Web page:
B.5. Venkman: The JavaScript Debugger

Venkman is both a graphical and a console debugger. It is one of the most sophisticated examples of a Mozilla application and an indispensable tool for the many developing applications and web pages that rely on JavaScript. Like the DOM Inspector, you can access the JavaScript Debugger from the Tools > Web Development menu (if it was selected during the Mozilla install process). Figure B-3 shows Venkman in action.

Figure B-3. The JavaScript Debugger

Features such as breakpoint management, call stack inspection, and variable/object inspection are available from both the graphic interface and the console commands. The interactive console allows execution of arbitrary JavaScript code in the context of the target application and in the debugger's own context. Profiling measures the execution time of JavaScript functions during debugging, and pretty printing can re-indent and line wrap a poorly formatted function.

Keyboard shortcuts for the step commands are the same as in other common visual debugging environments, and console users should be familiar with Venkman's break, step, next, finish, frame, and where commands.

Venkman consists of eight main interface elements, referred to as "views." These views display information such as local variables, source code, and the interactive console. They can be detached from the main window to save space on your desktop, or they can be hidden. The Venkman project page at http://www.mozilla.org/projects/venkman/ describes these views and their modes of operation.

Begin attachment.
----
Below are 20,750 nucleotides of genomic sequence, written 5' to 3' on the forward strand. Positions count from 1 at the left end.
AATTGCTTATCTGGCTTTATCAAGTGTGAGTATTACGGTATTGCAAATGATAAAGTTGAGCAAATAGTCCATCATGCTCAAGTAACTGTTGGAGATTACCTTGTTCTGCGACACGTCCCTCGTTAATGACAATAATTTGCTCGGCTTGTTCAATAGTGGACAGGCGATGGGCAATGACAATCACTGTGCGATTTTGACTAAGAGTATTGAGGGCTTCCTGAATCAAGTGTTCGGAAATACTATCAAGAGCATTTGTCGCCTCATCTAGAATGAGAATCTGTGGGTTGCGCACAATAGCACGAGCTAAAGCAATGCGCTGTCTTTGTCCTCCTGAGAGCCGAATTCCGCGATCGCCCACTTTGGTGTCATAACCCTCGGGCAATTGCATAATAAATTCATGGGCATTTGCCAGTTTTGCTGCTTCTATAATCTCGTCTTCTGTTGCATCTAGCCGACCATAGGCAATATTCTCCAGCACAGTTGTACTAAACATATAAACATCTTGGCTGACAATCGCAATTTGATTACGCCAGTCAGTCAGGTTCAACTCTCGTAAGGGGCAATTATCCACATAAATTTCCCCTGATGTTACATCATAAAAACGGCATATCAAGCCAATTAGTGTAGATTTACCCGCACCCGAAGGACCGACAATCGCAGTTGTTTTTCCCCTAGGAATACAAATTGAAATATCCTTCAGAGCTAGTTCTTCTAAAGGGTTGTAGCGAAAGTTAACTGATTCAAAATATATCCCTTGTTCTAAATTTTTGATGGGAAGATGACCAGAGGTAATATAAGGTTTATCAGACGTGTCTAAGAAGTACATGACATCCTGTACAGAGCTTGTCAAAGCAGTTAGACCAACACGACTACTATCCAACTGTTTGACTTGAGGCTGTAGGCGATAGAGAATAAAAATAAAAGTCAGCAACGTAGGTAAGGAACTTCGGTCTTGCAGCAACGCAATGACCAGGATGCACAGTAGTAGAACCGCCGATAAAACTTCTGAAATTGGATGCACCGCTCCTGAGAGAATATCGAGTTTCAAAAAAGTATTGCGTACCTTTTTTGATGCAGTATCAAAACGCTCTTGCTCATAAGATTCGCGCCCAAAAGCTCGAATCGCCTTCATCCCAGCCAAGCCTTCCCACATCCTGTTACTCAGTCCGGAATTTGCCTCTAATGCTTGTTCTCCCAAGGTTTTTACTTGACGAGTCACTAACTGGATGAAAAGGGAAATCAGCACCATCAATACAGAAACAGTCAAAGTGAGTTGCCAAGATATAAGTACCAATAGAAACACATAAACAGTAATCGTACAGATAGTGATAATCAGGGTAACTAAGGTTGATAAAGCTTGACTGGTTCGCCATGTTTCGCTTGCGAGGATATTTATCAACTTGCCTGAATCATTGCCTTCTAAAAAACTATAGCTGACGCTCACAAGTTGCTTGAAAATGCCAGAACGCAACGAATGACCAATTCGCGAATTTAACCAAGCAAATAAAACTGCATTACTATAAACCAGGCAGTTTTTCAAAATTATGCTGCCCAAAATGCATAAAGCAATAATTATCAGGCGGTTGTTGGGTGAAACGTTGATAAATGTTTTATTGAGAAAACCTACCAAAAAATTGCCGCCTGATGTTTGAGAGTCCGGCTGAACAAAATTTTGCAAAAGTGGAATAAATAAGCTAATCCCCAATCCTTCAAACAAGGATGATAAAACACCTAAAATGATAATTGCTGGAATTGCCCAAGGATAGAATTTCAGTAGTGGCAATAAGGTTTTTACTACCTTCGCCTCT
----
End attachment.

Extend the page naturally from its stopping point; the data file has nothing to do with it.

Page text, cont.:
Users can use a JavaScript API to add to the set of commands and views provided with Venkman. These add-ons can be shared among a project team or provided to the general public. The details of that API are not yet documented, but examples are found in Venkman itself. If you install Venkman, chrome://venkman/content/venkman-commands.js and chrome://venkman/content/venkman-views.js will contain Venkman's default commands and views.

The following sample session introduces you to the basic commands and use of the JavaScript Debugger. This sample session is based on the version of Venkman available at the time the book was written. To find out how to use the latest version of Venkman, read the Venkman walkthrough at http://www.mozilla.org/projects/venkman/venkman-walkthrough.html.

  1. Invoke the -venkman command-line argument by typing mozilla -venkman to start Mozilla.

    You must start the debugger before the scripts it edits can be debugged. If you want to debug the file navigator.xul, for example, then Venkman must load before the main browser window. This limitation will either be fixed or worked around later. For the time being, you need to start the debugger first to debug browser chrome.

    Debugging JavaScript components is another example of when scripts must be loaded before the debugger is initialized. Because component registration occurs before command-line processing, when a component changes, it is reloaded at registration time and the debugger does not see it. Currently, the only way to work around it is to start the browser twice: once to re-register the modified component and once to debug it.

  2. Launch a browser window and select "Navigator" from the debugger's Tasks menu.

  3. Type break ContextMenu 357 in the debugger.